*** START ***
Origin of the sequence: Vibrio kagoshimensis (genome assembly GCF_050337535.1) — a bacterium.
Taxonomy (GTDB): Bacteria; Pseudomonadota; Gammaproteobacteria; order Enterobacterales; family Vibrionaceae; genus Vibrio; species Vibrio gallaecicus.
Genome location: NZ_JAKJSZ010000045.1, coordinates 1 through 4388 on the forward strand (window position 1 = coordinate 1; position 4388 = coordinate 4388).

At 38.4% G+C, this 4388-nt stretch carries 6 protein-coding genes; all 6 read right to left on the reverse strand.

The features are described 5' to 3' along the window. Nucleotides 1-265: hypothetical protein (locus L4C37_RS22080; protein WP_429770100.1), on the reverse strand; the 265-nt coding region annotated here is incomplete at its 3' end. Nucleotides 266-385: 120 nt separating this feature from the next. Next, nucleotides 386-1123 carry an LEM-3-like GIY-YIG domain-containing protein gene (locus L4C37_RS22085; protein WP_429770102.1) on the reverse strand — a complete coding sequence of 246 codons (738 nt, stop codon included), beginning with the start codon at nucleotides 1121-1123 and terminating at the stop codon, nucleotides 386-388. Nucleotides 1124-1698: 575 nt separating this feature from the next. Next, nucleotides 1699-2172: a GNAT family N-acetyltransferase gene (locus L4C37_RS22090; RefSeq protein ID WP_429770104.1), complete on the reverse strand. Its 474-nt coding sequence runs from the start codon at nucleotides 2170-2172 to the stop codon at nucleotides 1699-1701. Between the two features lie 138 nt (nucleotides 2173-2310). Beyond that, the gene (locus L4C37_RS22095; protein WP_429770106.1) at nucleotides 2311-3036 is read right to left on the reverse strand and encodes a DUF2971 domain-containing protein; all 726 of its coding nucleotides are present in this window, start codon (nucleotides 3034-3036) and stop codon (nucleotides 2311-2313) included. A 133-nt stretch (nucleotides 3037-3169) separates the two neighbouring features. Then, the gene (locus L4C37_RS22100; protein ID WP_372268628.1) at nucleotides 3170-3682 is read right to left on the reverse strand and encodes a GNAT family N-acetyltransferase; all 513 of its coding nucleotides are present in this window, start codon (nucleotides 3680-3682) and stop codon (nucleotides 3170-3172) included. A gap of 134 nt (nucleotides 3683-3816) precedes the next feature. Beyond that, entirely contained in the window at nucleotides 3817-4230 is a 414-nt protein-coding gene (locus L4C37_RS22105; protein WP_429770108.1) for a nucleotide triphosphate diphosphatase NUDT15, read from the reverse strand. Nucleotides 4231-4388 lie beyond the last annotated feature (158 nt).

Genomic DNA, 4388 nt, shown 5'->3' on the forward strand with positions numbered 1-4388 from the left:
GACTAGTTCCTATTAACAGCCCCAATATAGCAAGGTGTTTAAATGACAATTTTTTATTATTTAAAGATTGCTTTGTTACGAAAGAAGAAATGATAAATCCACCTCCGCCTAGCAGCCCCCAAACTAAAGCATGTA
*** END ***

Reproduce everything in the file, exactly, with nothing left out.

Origin of the sequence: Vibrio kagoshimensis (genome assembly GCF_050337535.1) — a bacterium.
Taxonomy (GTDB): Bacteria; Pseudomonadota; Gammaproteobacteria; order Enterobacterales; family Vibrionaceae; genus Vibrio; species Vibrio gallaecicus.
Genome location: NZ_JAKJSZ010000045.1, coordinates 1 through 4388 on the forward strand (window position 1 = coordinate 1; position 4388 = coordinate 4388).

At 38.4% G+C, this 4388-nt stretch carries 6 protein-coding genes; all 6 read right to left on the reverse strand.

The features are described 5' to 3' along the window. Nucleotides 1-265: hypothetical protein (locus L4C37_RS22080; protein WP_429770100.1), on the reverse strand; the 265-nt coding region annotated here is incomplete at its 3' end. Nucleotides 266-385: 120 nt separating this feature from the next. Next, nucleotides 386-1123 carry an LEM-3-like GIY-YIG domain-containing protein gene (locus L4C37_RS22085; protein WP_429770102.1) on the reverse strand — a complete coding sequence of 246 codons (738 nt, stop codon included), beginning with the start codon at nucleotides 1121-1123 and terminating at the stop codon, nucleotides 386-388. Nucleotides 1124-1698: 575 nt separating this feature from the next. Next, nucleotides 1699-2172: a GNAT family N-acetyltransferase gene (locus L4C37_RS22090; RefSeq protein ID WP_429770104.1), complete on the reverse strand. Its 474-nt coding sequence runs from the start codon at nucleotides 2170-2172 to the stop codon at nucleotides 1699-1701. Between the two features lie 138 nt (nucleotides 2173-2310). Beyond that, the gene (locus L4C37_RS22095; protein WP_429770106.1) at nucleotides 2311-3036 is read right to left on the reverse strand and encodes a DUF2971 domain-containing protein; all 726 of its coding nucleotides are present in this window, start codon (nucleotides 3034-3036) and stop codon (nucleotides 2311-2313) included. A 133-nt stretch (nucleotides 3037-3169) separates the two neighbouring features. Then, the gene (locus L4C37_RS22100; protein ID WP_372268628.1) at nucleotides 3170-3682 is read right to left on the reverse strand and encodes a GNAT family N-acetyltransferase; all 513 of its coding nucleotides are present in this window, start codon (nucleotides 3680-3682) and stop codon (nucleotides 3170-3172) included. A gap of 134 nt (nucleotides 3683-3816) precedes the next feature. Beyond that, entirely contained in the window at nucleotides 3817-4230 is a 414-nt protein-coding gene (locus L4C37_RS22105; protein WP_429770108.1) for a nucleotide triphosphate diphosphatase NUDT15, read from the reverse strand. Nucleotides 4231-4388 lie beyond the last annotated feature (158 nt).

Genomic DNA, 4388 nt, shown 5'->3' on the forward strand with positions numbered 1-4388 from the left:
GACTAGTTCCTATTAACAGCCCCAATATAGCAAGGTGTTTAAATGACAATTTTTTATTATTTAAAGATTGCTTTGTTACGAAAGAAGAAATGATAAATCCACCTCCGCCTAGCAGCCCCCAAACTAAAGCATGTA